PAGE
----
If Marquette does have something incredibly unique in Howard and his shooting ability, it is imperative that MU maximizes that ability, and that means that Howard has to shoot more than five three-pointers per game. As long as he continues to hit at least 40% of his attempts, I think it’s reasonable to expect him to shoot it at least eight times a game. If Howard is capable of staying north of 45% or even hovering near 50%, there’s really no reason why he shouldn’t be firing away 10 times a game.

Markus Howard shot three-pointers better than nearly anyone in the last 25 years. Marquette needs to create opportunities for that ability to shine through and keep right on going next season. That’s on Steve Wojciechowski and his staff to accomplish both an offensive system to get Howard the shots as well as a defensive system that allows MU to flourish with the 5’11” Howard on the floor.

3 - Markus Howard needs to play more.

While getting Howard the shots is the responsibility of the coaching staff, it’s the responsibility of Howard to make sure he can be out on the floor.

While his shooting was fantastic and his passing was pretty great (top 500 in assist rate!), his fouls and turnovers were a problem for the Golden Eagles. Howard had a turnover rate of 20.5% overall this season, and he turned it over on 21.2% of possessions in the 18 regular season Big East games. In MU’s 14 games against opponents that KenPom considered as top 50 foes, Howard’s TO% went up a little further to 21.6%. For comparison’s sake, Haanif Cheatham turned it over 24% of the time as a freshman, and Traci Carter’s TO rate hit 29.1% in 2015-16. Sure, Howard was better than they were, but as the point guard, turning it over on one-fifth of your possessions on the floor is bad.

Howard’s issue with fouls somewhat mirrors his problem with turnovers. His overall rate of 4.6 fouls per 40 minutes is no good. His rate of 5.2 fouls/40 minutes in league play was really bad, and his 5.4/40 minutes against KenPom’s collection of top 50 opponents is even worse. In retrospect, it is shocking that Marquette beat Villanova in the Bradley Center with Howard starting but fouling out in seven minutes of action.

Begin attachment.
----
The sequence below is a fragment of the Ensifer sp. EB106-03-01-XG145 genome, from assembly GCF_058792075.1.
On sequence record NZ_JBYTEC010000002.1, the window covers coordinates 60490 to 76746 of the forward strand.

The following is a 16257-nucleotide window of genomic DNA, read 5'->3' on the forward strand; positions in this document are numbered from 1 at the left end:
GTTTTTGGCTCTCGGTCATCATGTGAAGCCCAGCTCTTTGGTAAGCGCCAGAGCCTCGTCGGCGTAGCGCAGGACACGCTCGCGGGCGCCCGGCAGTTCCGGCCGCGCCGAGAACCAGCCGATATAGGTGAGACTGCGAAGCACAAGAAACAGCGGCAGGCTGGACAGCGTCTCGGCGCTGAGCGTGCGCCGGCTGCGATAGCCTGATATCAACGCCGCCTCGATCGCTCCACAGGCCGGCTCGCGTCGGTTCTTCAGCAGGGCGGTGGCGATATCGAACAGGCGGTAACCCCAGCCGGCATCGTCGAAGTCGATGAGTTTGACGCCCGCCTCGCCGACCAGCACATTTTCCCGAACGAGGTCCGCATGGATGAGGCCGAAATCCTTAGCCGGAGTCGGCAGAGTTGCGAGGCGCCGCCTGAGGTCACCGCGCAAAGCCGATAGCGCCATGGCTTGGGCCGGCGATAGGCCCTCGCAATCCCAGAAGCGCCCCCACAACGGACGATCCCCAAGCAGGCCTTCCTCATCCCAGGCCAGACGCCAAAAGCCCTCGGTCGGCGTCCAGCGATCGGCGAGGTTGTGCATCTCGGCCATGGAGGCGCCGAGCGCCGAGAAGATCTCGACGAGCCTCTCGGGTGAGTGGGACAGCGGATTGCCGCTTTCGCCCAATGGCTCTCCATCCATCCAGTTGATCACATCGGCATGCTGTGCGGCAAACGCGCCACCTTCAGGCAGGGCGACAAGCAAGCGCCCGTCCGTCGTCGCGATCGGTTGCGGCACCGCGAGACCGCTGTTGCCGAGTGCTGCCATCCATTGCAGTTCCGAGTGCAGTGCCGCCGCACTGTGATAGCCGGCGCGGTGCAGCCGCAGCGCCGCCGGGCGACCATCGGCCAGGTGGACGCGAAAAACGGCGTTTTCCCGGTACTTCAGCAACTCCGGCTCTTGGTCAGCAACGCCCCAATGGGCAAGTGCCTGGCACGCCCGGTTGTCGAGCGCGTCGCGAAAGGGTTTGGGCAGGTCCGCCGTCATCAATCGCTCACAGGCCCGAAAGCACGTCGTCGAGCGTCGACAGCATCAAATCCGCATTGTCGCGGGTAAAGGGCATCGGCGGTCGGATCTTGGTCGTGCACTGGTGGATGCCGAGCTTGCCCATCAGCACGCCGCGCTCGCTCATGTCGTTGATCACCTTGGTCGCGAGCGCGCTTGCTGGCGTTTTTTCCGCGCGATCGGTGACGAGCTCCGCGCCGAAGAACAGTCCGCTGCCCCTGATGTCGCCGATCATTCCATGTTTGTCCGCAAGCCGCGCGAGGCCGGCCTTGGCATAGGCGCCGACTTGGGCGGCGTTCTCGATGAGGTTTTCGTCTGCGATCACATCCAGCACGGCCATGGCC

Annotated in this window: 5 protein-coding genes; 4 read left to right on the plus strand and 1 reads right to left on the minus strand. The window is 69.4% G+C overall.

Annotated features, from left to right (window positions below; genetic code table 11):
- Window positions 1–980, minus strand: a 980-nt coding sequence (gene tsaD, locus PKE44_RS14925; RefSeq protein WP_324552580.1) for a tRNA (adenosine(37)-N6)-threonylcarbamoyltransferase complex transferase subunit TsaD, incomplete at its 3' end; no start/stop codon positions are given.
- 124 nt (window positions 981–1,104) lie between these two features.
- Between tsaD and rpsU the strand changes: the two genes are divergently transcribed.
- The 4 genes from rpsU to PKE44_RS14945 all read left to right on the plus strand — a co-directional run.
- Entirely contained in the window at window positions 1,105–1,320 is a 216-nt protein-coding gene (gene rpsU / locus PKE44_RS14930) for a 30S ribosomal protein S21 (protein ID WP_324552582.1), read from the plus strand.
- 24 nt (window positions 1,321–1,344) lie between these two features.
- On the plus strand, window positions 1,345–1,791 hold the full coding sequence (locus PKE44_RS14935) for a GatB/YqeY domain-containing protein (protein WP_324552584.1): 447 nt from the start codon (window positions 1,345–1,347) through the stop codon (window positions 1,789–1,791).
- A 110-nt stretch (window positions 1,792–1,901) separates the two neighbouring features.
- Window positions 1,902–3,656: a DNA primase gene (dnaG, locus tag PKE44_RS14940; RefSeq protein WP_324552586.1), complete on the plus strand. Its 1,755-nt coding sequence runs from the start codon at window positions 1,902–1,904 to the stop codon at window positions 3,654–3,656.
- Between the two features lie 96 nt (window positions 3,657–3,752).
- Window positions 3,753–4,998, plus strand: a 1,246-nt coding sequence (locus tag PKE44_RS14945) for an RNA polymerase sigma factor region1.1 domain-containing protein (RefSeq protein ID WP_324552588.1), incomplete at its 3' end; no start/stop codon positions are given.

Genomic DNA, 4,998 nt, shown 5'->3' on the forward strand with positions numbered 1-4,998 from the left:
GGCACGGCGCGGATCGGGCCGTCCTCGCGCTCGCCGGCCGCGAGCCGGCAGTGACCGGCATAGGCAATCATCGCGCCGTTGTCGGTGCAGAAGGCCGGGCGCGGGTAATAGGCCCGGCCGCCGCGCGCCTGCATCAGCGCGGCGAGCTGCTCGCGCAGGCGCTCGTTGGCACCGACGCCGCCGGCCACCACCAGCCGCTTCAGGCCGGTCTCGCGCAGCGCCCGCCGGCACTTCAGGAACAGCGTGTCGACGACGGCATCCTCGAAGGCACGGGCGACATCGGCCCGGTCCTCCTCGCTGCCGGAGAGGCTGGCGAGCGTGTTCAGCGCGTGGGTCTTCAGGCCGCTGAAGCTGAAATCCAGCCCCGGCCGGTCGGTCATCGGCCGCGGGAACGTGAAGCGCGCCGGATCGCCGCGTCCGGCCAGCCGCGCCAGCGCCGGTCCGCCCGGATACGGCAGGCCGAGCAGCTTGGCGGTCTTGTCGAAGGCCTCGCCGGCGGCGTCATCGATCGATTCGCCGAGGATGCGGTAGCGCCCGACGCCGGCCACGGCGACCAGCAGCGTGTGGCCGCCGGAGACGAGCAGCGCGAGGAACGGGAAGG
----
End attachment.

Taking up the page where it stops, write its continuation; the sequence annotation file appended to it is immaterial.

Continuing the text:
The point here is that Howard can not be costing Marquette possessions with turnovers and he can’t be taking himself off the floor by committing ridiculous fouls. One thing or the other happened a lot this season, and if the Golden Eagles want to take a run at having one of the 10 most efficient offenses in the country next season, they’re going to need as many minutes from Markus Howard as they can get.

4 - It is completely realistic to to think Markus Howard can break Steve Novak’s single season three-point field goal records.

In 2005-06, Steve Novak connected on 121 of his 259 three-point attempts. Both of those numbers are all time single season Marquette records. Novak is the only Golden Eagle to ever hit more than 90 triples in a season, and he’s the only Golden Eagle to shoot more than 220 threes in a season.

Both of these records are within range for Howard.

This past season, Marquette played 32 games: 30 regular season games, one Big East tournament game, one NCAA tournament game. It’s reasonable to expect the Golden Eagles to play 32 games again next season. To get to 260 attempts in 32 games, Howard needs to average 8.2 three-point attempts per game, right in line with what we said earlier that he should be doing next year. To get to 122 makes on 260 attempts, Howard would need to shoot better than Novak’s 46.7% from his senior season, well off of his mark from this past year, but still seemingly reasonable for the Arizona native.

These are completely reasonable expectations. Howard is going to connect on a ton of shots. Even if he falls all the way back to just 47% from nearly 55%, he can still easily get to Novak’s records, and if Howard can keep his average around 50%, he absolutely needs to break Novak’s records. It would be a waste of the second season of a 50% three-point shooter to not have him surpass those marks.

Of course, there is a way to make it easier for Howard to get to Novak’s records. If Marquette plays 33 or 34 games — in other words, winning a game or two in either the Big East or the NCAA tournament — that’s just a few extra games to let fly from long range.